No one wants to get a bad review, or a bad reputation. It can erode your self-confidence professionally, negatively affect your prospect’s buying decision, and can be a pain to manage. They’re a fact of life for modern businesses, however, and the sooner you get a handle on how to reply to them, the better.
Here are 5 dos to make it easier when replying to negative reviews.
DO acknowledge the review ASAP
Most of the time, customers are not complaining just to complain. They actually have a valid reason behind their online rants. When you don’t respond to their post in a timely manner – meaning as soon as you can – it can be misconstrued as you ignoring them and will exacerbate the issue.
You don’t have to address the issue yet if you’re not ready, just an acknowledgment of having read the complaint and an assurance that you’re looking into the problem are enough to appease the customer. For now, anyway.
* Step one… of course is KNOWING about the post in the first place. See http://kristinacoyne.com/repwarn for Reputation management software, which lets you know of reviews in real time
DO get background info
Context is everything. You need to investigate if the complaint is valid. If so, is this an isolated incident or a recurring issue? If not, was there a misunderstanding or is the reviewer just trolling? Be objective and sincere in your research. Remember that bad reviews are a great learning experience for a business and investigate accordingly.
Bad reviews are a great learning experience for a business – take advantage of them.
DO identify yourself
In your reply, introduce yourself and how you’re connected to the company. This will let the customer know that their issue is being handled by someone who’s supposed to and that they’re in good hands.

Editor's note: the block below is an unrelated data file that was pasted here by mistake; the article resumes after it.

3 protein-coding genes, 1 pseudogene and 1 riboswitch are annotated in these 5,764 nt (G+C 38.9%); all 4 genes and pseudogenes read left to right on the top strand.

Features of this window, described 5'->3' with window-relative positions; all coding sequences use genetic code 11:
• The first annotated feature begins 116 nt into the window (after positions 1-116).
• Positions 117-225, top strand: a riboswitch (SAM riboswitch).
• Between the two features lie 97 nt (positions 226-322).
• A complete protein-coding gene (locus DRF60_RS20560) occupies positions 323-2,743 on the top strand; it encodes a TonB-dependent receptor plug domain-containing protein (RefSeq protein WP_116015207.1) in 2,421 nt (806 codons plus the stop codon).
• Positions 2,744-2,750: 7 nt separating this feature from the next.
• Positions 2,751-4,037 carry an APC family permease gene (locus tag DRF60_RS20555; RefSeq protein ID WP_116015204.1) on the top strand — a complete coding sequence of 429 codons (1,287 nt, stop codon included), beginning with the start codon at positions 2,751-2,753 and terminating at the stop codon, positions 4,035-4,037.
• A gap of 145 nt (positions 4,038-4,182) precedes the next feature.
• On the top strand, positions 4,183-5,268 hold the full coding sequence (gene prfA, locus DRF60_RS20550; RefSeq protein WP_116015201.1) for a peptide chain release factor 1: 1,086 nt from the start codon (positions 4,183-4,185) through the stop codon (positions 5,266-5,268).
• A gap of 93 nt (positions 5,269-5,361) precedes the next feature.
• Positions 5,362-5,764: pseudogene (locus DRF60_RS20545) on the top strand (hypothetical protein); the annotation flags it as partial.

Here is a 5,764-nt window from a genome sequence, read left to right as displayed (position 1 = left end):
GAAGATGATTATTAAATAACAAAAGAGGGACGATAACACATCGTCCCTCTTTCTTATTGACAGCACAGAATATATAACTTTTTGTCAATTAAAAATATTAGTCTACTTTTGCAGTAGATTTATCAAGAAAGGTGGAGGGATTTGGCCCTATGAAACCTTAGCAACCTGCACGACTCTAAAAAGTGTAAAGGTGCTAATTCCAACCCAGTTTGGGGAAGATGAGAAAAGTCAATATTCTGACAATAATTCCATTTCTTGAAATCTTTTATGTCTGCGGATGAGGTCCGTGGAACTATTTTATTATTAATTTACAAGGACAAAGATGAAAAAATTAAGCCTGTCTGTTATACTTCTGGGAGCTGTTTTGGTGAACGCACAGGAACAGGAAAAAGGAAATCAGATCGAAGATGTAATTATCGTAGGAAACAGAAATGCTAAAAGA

DO focus on the main problem
Reviewers can sometimes ramble in their posts, especially when they’re unhappy. When crafting your response, try to gear the point of the entire thing on the main issue. Thank the reviewer for their time and apologise if necessary, but stick to the facts – what the issue is, what you’ve done to fix it, and how you can make it up to the customer. This will minimise negative emotions in your interaction and get the problem resolved more expediently.
DO try to take the conversation offline
If you can. Especially if you’re still investigating. You want to lessen online exposure on the issue. When it’s been resolved, you can post a comment on the original review stating the resolution or request the reviewer to give your business another try.
Bad reviews are a necessary but manageable evil. Know what to do beforehand and always remember to take time to assess before you act, and you’ll be able to limit the damage they can cause.
And to take the hassle out of finding reviews in a timely manner, see http://kristinacoyne.com/repwarn for Reputation Management Software